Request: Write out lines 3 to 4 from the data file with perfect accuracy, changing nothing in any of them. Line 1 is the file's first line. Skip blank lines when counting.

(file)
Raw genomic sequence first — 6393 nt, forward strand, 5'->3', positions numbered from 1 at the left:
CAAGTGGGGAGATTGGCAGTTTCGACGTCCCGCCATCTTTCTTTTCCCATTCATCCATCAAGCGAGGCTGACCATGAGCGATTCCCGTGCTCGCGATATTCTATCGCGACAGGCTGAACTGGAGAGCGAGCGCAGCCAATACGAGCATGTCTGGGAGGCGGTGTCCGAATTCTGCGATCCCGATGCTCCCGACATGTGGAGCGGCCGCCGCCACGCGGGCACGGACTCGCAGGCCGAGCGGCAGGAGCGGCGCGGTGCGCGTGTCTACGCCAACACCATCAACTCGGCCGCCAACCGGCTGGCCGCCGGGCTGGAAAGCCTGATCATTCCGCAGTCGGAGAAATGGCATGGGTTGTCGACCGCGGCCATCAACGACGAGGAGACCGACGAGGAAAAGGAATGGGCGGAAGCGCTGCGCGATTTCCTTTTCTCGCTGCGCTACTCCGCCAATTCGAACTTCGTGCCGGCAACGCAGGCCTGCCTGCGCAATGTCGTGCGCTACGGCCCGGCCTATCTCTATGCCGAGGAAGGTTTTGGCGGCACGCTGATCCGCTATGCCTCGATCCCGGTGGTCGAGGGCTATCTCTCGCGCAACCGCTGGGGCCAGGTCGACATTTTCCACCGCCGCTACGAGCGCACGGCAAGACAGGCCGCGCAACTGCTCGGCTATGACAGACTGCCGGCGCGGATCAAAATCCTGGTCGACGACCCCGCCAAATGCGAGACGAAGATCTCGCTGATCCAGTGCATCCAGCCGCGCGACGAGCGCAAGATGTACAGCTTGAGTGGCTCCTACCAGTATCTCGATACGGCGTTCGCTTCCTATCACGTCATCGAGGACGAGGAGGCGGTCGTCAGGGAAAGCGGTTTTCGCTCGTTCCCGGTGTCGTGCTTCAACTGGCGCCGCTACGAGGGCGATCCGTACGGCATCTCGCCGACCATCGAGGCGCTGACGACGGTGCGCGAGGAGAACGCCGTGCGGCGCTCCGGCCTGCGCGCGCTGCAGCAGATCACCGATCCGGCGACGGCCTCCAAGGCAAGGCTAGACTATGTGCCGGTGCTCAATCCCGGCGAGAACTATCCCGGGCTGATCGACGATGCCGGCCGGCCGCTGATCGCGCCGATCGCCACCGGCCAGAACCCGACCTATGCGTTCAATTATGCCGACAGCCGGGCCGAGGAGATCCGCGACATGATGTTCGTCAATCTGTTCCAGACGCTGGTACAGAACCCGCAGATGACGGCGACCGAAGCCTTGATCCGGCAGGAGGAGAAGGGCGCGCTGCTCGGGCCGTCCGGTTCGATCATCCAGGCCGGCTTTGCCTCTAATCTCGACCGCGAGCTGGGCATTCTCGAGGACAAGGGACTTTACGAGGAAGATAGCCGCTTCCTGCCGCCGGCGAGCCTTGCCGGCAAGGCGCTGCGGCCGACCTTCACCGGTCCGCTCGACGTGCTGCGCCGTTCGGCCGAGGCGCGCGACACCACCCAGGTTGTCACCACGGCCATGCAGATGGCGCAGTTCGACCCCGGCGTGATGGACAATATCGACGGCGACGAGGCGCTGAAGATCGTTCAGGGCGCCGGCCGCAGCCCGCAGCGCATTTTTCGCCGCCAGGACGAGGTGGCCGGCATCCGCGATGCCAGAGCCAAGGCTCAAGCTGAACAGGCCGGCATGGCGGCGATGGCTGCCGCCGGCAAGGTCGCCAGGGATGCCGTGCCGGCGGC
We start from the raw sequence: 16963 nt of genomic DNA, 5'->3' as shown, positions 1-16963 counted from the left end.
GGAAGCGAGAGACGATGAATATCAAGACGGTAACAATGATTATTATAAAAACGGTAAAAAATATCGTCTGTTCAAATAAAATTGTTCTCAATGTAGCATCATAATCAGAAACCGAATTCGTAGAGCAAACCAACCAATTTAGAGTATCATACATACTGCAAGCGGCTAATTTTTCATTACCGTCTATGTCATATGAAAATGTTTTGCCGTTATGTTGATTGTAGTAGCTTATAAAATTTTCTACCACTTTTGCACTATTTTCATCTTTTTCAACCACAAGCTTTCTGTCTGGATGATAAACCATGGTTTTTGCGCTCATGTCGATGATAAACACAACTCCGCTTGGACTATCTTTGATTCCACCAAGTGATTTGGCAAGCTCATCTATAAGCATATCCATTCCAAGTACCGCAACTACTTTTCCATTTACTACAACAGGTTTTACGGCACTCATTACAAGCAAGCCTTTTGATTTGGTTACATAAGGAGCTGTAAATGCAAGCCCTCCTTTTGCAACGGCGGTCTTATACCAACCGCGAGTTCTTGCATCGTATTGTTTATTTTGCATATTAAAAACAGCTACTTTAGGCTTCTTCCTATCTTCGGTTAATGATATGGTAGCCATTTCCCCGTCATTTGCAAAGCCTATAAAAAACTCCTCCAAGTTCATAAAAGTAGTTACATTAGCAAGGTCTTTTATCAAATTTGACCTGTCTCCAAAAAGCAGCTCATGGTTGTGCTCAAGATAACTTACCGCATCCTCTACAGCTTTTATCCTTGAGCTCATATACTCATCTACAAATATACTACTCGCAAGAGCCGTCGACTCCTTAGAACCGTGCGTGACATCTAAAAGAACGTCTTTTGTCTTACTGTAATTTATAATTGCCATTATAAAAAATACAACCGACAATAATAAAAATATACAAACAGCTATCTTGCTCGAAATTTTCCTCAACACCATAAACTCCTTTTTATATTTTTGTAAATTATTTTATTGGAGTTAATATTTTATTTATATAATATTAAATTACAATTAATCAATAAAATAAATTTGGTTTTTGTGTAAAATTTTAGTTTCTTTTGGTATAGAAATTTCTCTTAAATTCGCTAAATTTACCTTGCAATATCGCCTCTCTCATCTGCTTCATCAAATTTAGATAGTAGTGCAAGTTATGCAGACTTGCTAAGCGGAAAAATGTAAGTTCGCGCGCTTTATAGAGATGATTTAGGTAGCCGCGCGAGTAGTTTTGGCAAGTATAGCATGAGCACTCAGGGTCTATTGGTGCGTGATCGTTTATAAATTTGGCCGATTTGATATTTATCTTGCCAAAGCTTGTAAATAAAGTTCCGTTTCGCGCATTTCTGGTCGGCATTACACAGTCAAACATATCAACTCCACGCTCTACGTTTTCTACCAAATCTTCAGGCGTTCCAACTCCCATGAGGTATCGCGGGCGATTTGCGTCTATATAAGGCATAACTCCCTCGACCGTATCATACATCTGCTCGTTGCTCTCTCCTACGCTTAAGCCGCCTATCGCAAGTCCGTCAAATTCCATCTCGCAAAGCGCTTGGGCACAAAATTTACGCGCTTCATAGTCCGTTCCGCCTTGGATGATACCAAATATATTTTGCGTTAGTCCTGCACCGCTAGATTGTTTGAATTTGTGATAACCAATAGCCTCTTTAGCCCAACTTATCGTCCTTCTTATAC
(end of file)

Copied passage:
We start from the raw sequence: 16963 nt of genomic DNA, 5'->3' as shown, positions 1-16963 counted from the left end.
GGAAGCGAGAGACGATGAATATCAAGACGGTAACAATGATTATTATAAAAACGGTAAAAAATATCGTCTGTTCAAATAAAATTGTTCTCAATGTAGCATCATAATCAGAAACCGAATTCGTAGAGCAAACCAACCAATTTAGAGTATCATACATACTGCAAGCGGCTAATTTTTCATTACCGTCTATGTCATATGAAAATGTTTTGCCGTTATGTTGATTGTAGTAGCTTATAAAATTTTCTACCACTTTTGCACTATTTTCATCTTTTTCAACCACAAGCTTTCTGTCTGGATGATAAACCATGGTTTTTGCGCTCATGTCGATGATAAACACAACTCCGCTTGGACTATCTTTGATTCCACCAAGTGATTTGGCAAGCTCATCTATAAGCATATCCATTCCAAGTACCGCAACTACTTTTCCATTTACTACAACAGGTTTTACGGCACTCATTACAAGCAAGCCTTTTGATTTGGTTACATAAGGAGCTGTAAATGCAAGCCCTCCTTTTGCAACGGCGGTCTTATACCAACCGCGAGTTCTTGCATCGTATTGTTTATTTTGCATATTAAAAACAGCTACTTTAGGCTTCTTCCTATCTTCGGTTAATGATATGGTAGCCATTTCCCCGTCATTTGCAAAGCCTATAAAAAACTCCTCCAAGTTCATAAAAGTAGTTACATTAGCAAGGTCTTTTATCAAATTTGACCTGTCTCCAAAAAGCAGCTCATGGTTGTGCTCAAGATAACTTACCGCATCCTCTACAGCTTTTATCCTTGAGCTCATATACTCATCTACAAATATACTACTCGCAAGAGCCGTCGACTCCTTAGAACCGTGCGTGACATCTAAAAGAACGTCTTTTGTCTTACTGTAATTTATAATTGCCATTATAAAAAATACAACCGACAATAATAAAAATATACAAACAGCTATCTTGCTCGAAATTTTCCTCAACACCATAAACTCCTTTTTATATTTTTGTAAATTATTTTATTGGAGTTAATATTTTATTTATATAATATTAAATTACAATTAATCAATAAAATAAATTTGGTTTTTGTGTAAAATTTTAGTTTCTTTTGGTATAGAAATTTCTCTTAAATTCGCTAAATTTACCTTGCAATATCGCCTCTCTCATCTGCTTCATCAAATTTAGATAGTAGTGCAAGTTATGCAGACTTGCTAAGCGGAAAAATGTAAGTTCGCGCGCTTTATAGAGATGATTTAGGTAGCCGCGCGAGTAGTTTTGGCAAGTATAGCATGAGCACTCAGGGTCTATTGGTGCGTGATCGTTTATAAATTTGGCCGATTTGATATTTATCTTGCCAAAGCTTGTAAATAAAGTTCCGTTTCGCGCATTTCTGGTCGGCATTACACAGTCAAACATATCAACTCCACGCTCTACGTTTTCTACCAAATCTTCAGGCGTTCCAACTCCCATGAGGTATCGCGGGCGATTTGCGTCTATATAAGGCATAACTCCCTCGACCGTATCATACATCTGCTCGTTGCTCTCTCCTACGCTTAAGCCGCCTATCGCAAGTCCGTCAAATTCCATCTCGCAAAGCGCTTGGGCACAAAATTTACGCGCTTCATAGTCCGTTCCGCCTTGGATGATACCAAATATATTTTGCGTTAGTCCTGCACCGCTAGATTGTTTGAATTTGTGATAACCAATAGCCTCTTTAGCCCAACTTATCGTCCTTCTTATAC